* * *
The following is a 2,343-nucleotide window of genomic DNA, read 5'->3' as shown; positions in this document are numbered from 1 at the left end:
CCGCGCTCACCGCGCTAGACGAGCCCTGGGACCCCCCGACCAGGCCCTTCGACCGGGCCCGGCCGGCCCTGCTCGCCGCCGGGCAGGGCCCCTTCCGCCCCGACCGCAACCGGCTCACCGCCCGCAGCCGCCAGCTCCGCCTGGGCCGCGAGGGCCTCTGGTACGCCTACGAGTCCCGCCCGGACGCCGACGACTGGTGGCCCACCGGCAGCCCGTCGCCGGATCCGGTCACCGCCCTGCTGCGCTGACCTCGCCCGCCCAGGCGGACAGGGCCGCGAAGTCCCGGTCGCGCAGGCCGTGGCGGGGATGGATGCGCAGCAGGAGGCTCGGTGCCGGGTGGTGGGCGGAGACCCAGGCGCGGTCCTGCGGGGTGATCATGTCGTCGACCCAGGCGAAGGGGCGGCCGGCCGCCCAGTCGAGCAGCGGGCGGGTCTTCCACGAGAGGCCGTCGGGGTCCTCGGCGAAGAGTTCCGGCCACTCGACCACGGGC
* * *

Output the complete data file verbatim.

The following is a 2,343-nucleotide window of genomic DNA, read 5'->3' as shown; positions in this document are numbered from 1 at the left end:
CCGCGCTCACCGCGCTAGACGAGCCCTGGGACCCCCCGACCAGGCCCTTCGACCGGGCCCGGCCGGCCCTGCTCGCCGCCGGGCAGGGCCCCTTCCGCCCCGACCGCAACCGGCTCACCGCCCGCAGCCGCCAGCTCCGCCTGGGCCGCGAGGGCCTCTGGTACGCCTACGAGTCCCGCCCGGACGCCGACGACTGGTGGCCCACCGGCAGCCCGTCGCCGGATCCGGTCACCGCCCTGCTGCGCTGACCTCGCCCGCCCAGGCGGACAGGGCCGCGAAGTCCCGGTCGCGCAGGCCGTGGCGGGGATGGATGCGCAGCAGGAGGCTCGGTGCCGGGTGGTGGGCGGAGACCCAGGCGCGGTCCTGCGGGGTGATCATGTCGTCGACCCAGGCGAAGGGGCGGCCGGCCGCCCAGTCGAGCAGCGGGCGGGTCTTCCACGAGAGGCCGTCGGGGTCCTCGGCGAAGAGTTCCGGCCACTCGACCACGGGC